“This is a moment in history that everybody will be watching and judging how this unfolds and we have a chance in real time to make a difference,” Graham said. 

Yet military experts are warning that the MiG-29s are outdated, and that providing them to Ukraine would not only be ineffective in providing air cover, it would also force Ukrainian pilots into suicide missions. 

“The MiG wouldn’t last a second in Ukrainian air space right now,” said Rep. Adam Smith (D-Wash.), chairman of the House Armed Services Committee. 

“You’d be better served to get drones or javelins, more Stingers or surface-to-air missiles. Those are the things that are proving most effective for the Ukrainian to use right now. That’s where our focus should be,” he said. 

Malinowski noted that, after calling for the no-fly zone, Zelensky began his menu of alternatives with the S-300 anti-aircraft missiles — a more realistic weapon, Malinowski argued, both practically and politically.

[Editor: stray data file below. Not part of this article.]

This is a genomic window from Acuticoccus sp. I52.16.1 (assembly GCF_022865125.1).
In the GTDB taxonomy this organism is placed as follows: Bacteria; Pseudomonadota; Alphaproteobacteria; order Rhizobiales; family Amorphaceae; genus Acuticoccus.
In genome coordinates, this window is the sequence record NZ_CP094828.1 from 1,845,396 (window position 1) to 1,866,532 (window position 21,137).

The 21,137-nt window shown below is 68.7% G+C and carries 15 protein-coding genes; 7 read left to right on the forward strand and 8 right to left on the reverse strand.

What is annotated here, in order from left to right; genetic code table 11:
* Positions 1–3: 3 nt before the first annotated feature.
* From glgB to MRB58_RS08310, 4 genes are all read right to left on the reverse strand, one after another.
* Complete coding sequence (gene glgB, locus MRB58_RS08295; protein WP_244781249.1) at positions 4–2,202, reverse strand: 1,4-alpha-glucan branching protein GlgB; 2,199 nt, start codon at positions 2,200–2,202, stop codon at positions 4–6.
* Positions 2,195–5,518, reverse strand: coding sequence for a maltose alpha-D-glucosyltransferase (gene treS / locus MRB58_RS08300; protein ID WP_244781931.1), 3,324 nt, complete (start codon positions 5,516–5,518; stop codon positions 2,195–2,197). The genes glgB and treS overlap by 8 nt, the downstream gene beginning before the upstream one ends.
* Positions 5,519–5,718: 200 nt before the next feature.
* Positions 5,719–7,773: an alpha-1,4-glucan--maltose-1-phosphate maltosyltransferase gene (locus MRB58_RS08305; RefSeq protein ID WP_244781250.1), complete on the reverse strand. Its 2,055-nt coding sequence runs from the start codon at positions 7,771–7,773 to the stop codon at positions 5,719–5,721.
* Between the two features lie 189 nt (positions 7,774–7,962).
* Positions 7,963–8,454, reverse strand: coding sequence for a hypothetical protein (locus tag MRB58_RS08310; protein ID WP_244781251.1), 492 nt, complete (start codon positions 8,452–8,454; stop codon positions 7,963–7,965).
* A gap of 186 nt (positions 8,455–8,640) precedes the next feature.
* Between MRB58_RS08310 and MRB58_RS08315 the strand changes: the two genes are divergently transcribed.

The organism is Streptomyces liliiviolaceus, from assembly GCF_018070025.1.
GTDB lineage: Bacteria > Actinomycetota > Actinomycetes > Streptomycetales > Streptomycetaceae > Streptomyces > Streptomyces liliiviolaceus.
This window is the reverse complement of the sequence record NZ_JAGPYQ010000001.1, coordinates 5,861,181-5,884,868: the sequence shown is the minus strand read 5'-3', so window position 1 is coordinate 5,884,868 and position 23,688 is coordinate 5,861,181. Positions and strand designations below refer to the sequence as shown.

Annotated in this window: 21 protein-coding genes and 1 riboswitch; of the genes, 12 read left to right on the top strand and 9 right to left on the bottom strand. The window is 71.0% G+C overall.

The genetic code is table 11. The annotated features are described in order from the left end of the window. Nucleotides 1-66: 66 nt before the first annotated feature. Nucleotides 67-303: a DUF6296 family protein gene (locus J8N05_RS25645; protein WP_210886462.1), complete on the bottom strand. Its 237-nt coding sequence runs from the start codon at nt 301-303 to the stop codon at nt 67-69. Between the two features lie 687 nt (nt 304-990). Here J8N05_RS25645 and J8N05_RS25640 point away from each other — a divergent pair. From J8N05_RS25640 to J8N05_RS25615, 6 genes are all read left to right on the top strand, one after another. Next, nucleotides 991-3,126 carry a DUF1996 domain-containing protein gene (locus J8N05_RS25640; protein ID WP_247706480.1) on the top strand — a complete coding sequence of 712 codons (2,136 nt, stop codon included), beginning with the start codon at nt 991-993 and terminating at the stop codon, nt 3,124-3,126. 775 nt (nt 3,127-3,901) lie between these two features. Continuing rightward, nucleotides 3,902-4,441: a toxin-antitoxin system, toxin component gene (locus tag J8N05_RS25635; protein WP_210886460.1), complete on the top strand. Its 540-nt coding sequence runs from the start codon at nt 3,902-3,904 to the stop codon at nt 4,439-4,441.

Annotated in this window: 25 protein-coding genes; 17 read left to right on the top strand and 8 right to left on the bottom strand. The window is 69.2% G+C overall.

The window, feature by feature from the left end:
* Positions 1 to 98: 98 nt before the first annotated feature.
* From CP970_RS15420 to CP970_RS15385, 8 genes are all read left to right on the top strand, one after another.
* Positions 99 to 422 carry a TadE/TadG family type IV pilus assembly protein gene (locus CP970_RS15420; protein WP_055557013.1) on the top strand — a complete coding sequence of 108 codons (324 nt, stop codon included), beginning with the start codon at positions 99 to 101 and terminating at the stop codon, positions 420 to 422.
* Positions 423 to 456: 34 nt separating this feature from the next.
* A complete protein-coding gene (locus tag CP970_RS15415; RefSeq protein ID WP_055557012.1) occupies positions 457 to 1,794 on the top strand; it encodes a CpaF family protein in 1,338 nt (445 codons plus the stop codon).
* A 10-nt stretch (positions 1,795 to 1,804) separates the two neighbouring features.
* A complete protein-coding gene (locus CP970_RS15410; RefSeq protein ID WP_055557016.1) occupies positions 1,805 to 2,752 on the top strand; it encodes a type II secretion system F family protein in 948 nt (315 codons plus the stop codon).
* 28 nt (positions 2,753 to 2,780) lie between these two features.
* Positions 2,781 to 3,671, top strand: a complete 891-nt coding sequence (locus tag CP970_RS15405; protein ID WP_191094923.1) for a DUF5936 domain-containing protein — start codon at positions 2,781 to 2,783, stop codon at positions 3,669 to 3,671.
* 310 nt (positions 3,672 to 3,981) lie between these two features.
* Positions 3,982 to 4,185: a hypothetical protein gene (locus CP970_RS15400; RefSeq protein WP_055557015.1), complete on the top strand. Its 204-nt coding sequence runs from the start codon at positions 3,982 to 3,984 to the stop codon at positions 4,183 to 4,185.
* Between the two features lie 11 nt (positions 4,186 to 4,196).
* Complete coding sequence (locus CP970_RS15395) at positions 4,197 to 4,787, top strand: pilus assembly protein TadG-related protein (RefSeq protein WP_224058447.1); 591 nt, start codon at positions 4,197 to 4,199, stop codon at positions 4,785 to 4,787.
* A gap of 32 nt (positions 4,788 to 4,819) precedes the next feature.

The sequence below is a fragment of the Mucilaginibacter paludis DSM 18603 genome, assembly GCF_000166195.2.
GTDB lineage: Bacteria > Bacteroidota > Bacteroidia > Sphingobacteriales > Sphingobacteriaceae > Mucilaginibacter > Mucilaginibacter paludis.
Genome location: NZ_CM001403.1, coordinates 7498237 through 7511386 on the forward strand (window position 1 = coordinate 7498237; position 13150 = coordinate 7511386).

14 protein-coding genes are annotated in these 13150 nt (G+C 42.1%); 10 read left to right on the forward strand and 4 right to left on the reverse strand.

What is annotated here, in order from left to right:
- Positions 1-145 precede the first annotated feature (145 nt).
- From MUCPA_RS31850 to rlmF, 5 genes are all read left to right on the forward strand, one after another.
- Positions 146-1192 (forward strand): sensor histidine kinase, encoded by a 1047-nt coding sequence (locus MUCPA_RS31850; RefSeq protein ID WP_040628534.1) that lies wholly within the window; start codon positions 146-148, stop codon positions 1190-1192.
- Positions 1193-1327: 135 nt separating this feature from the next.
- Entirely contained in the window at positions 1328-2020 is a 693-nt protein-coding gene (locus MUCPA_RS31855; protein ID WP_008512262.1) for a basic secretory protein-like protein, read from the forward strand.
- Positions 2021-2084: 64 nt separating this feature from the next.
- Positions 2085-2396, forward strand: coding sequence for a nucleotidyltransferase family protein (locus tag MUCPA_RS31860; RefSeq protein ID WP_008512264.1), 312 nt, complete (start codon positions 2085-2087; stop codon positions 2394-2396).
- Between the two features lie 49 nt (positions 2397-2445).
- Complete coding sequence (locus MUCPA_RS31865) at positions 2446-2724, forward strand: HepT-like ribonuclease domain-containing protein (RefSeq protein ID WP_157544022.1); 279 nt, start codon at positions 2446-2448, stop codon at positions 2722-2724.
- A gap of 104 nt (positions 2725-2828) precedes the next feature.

“That is not only more possible, but actually a much more effective way of achieving his goal of clearing the skies,” Malinowski said. 

But there’s broader support in Congress for ramping up air defense systems, and lawmakers are working on a separate deal to formally end normal trade relations with Russia, after Biden backed the idea Friday. That bill has been stalled amid disagreements between the White House and Congress over who would have the authority to restore normal relations, but Democratic leaders are predicting a quick resolution.